U.S. markets are set to open lower with S&P 500 futures lower by 10 points to start the day. Investors will be watching for the important monthly jobs report being released this morning. The Labor Department’s data is expected to show an increase in job growth for January.
The S&P 500 traded higher for the fourth day in a row to closed at another all-time high on Thursday at 3345.78. The old resistance of 3333.18 is potential support if any selling should come into the index. The volume was below average, and the RSI did not make a new high closing at 53.45. So, the breakout to a new high is suspect, and we are looking for potential selling to come in soon to consolidate the recent gains.
We are currently long-term bullish and short-term bullish.
John N. Lilly III
Accredited Portfolio Management Advisor℠
Accredited Asset Management Specialist℠
Portfolio Manager, RJ
Partner, Windsor Wealth
The Relative Strength Index (RSI), developed by J. Welles Wilder, is a momentum oscillator that measures the speed and changes of price movements.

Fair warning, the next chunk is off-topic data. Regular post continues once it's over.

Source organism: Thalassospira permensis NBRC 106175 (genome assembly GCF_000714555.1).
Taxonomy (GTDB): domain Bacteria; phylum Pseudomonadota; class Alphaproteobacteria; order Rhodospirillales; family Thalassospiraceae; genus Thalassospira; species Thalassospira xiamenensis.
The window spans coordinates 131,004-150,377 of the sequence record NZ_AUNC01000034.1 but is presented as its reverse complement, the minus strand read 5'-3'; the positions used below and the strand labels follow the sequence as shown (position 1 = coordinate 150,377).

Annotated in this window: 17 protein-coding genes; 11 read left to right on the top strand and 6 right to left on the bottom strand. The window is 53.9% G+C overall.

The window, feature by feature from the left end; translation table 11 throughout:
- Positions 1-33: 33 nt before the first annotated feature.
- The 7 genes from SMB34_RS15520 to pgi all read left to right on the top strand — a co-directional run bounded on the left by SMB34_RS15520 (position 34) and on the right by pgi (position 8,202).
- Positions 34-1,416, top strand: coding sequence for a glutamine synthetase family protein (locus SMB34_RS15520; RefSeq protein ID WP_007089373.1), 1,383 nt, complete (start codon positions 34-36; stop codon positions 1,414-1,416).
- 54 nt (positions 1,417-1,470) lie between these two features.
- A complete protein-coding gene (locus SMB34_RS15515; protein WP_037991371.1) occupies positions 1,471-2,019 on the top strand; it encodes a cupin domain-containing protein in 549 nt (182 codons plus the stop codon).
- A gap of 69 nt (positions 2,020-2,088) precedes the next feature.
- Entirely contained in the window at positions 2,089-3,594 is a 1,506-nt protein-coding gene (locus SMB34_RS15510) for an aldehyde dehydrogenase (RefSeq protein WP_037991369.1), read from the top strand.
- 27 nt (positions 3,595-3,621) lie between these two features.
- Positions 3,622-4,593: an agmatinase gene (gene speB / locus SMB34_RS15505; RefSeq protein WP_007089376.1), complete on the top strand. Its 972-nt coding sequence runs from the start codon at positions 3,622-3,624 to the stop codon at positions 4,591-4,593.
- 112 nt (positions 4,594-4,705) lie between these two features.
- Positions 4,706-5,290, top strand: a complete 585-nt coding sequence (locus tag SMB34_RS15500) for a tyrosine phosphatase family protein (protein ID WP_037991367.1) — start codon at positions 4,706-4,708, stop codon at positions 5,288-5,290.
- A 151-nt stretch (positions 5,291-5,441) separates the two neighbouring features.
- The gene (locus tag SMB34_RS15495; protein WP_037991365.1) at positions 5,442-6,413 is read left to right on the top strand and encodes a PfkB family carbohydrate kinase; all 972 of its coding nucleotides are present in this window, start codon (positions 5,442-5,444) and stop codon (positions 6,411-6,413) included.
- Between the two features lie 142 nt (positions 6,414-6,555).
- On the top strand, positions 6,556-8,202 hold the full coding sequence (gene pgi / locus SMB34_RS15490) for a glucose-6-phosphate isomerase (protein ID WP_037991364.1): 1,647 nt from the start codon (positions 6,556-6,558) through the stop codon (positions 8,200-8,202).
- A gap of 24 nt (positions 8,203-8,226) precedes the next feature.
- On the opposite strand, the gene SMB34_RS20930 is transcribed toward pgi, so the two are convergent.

The S&P 500 is an unmanaged index of 500 widely held stocks that is generally considered representative of the U.S stock market. Past performance may not be indicative of future results. Keep in mind that individuals cannot invest directly in any index, and index performance does not include transaction costs or other fees, which will affect actual investment performance. Individual investors’ results will vary. Opinions expressed are those of the author John N. Lilly III, and not necessarily those of Raymond James. “There is no guarantee that these statements, opinions or forecast provided herein will prove to be correct. “The information contained was received from sources believed to be reliable, but accuracy is not guaranteed. Investing always involves risk and you may incur a profit or loss. No investment strategy can guarantee success. The charts and/or tables presented herein are for illustrative purposes only and should not be considered as the sole basis for your investment decision. International investing involves special risks, including currency fluctuations, different financial accounting standards, and possible political and economic volatility. Investing in emerging markets can be riskier than investing in well-established foreign markets.